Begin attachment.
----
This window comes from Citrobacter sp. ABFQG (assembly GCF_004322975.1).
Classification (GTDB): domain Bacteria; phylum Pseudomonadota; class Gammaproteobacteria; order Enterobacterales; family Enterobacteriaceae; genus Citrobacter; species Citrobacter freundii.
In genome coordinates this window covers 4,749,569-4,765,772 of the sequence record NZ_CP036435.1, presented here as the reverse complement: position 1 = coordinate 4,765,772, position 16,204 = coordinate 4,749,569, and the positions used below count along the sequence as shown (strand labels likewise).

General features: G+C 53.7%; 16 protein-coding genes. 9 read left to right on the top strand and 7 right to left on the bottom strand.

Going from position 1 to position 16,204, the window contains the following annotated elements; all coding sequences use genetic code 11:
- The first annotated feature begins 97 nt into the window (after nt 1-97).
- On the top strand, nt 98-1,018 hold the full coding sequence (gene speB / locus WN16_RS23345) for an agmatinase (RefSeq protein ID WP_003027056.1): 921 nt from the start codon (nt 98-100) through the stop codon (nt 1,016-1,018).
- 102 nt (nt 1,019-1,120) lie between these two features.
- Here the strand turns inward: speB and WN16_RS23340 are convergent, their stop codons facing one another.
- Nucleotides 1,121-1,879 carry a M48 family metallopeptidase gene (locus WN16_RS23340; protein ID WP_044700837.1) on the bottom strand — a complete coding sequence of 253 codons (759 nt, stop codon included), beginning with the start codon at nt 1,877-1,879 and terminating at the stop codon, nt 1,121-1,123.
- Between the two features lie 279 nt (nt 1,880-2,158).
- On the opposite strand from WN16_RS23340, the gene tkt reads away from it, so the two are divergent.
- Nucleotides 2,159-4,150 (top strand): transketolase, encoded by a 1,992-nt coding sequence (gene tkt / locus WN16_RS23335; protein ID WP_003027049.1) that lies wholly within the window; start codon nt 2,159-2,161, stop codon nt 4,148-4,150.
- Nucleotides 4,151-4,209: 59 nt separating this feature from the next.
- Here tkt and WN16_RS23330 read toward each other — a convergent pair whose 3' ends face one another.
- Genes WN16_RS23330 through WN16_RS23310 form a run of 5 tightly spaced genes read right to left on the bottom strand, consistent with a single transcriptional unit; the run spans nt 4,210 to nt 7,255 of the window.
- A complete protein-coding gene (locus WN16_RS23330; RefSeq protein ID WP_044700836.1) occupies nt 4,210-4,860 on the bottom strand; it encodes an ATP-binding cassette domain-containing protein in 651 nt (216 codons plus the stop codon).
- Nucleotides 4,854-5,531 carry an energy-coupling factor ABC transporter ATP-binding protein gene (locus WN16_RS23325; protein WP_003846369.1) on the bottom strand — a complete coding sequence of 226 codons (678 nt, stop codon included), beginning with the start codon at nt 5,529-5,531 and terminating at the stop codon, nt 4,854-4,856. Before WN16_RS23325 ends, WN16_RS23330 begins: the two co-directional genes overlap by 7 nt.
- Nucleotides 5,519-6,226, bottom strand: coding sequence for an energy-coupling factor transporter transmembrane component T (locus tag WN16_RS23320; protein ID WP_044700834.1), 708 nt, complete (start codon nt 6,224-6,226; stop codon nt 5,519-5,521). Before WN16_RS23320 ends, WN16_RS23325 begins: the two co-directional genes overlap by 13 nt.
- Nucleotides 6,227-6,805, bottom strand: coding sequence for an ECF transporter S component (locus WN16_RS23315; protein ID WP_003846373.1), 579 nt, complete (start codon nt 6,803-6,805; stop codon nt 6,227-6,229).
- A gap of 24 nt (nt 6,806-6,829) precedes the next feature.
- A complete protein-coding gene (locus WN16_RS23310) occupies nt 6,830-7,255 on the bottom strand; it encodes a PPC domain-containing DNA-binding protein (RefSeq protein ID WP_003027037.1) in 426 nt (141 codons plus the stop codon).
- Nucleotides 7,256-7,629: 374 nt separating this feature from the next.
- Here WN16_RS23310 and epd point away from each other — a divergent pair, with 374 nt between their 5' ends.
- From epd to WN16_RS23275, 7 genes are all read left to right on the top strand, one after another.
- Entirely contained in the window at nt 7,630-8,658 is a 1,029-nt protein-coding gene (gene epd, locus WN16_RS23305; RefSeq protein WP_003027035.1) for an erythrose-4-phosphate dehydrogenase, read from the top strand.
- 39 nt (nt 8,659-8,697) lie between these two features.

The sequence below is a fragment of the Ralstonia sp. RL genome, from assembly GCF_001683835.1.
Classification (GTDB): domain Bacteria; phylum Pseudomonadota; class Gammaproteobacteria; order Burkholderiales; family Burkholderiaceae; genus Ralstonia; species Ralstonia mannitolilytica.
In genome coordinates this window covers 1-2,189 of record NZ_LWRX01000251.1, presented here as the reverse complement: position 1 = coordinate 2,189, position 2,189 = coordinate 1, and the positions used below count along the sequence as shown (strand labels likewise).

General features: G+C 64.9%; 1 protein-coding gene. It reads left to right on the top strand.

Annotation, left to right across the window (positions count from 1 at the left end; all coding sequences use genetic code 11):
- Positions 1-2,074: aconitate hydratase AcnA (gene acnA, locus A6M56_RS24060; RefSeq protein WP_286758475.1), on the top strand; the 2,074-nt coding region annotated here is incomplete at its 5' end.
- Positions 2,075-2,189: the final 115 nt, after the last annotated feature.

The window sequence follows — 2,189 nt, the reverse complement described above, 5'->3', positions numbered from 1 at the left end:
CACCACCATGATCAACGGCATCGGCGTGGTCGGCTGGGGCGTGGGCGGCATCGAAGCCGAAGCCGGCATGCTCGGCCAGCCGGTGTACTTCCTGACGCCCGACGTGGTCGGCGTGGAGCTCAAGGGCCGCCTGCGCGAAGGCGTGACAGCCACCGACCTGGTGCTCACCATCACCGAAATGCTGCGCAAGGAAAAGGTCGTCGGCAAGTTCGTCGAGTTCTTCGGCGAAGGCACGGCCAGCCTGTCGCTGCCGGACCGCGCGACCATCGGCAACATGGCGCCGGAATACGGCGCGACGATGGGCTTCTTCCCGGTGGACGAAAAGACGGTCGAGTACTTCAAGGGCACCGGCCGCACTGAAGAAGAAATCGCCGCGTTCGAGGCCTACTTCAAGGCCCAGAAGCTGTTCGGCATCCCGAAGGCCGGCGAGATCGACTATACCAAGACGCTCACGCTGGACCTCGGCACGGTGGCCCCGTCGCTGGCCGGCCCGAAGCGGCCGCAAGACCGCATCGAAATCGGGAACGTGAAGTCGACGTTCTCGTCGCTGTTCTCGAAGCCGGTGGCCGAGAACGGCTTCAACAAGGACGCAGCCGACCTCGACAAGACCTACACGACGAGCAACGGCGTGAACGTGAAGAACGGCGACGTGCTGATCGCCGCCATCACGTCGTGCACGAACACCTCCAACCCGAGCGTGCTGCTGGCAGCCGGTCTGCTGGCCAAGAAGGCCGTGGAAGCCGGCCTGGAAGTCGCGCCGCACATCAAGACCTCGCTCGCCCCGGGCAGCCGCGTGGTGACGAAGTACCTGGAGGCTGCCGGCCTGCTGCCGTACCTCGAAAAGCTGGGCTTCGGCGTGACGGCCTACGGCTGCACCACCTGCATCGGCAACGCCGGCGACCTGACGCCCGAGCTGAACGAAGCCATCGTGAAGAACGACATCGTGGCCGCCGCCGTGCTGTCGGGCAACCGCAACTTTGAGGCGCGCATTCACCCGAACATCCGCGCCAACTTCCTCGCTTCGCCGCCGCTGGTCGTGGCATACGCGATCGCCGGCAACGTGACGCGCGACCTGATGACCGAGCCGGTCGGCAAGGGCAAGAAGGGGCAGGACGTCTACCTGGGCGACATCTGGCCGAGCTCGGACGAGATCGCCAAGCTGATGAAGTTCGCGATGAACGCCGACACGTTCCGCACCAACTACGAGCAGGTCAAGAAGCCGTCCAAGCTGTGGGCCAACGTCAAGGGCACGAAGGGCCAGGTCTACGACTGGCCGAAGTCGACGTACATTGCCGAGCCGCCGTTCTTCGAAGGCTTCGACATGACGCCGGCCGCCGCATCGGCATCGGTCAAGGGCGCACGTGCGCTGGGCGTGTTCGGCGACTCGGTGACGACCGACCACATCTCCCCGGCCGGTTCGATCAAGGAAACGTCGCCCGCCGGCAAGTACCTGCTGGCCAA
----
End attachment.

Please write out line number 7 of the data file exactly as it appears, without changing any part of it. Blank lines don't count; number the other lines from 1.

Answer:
- On the top strand, nt 98-1,018 hold the full coding sequence (gene speB / locus WN16_RS23345) for an agmatinase (RefSeq protein ID WP_003027056.1): 921 nt from the start codon (nt 98-100) through the stop codon (nt 1,016-1,018).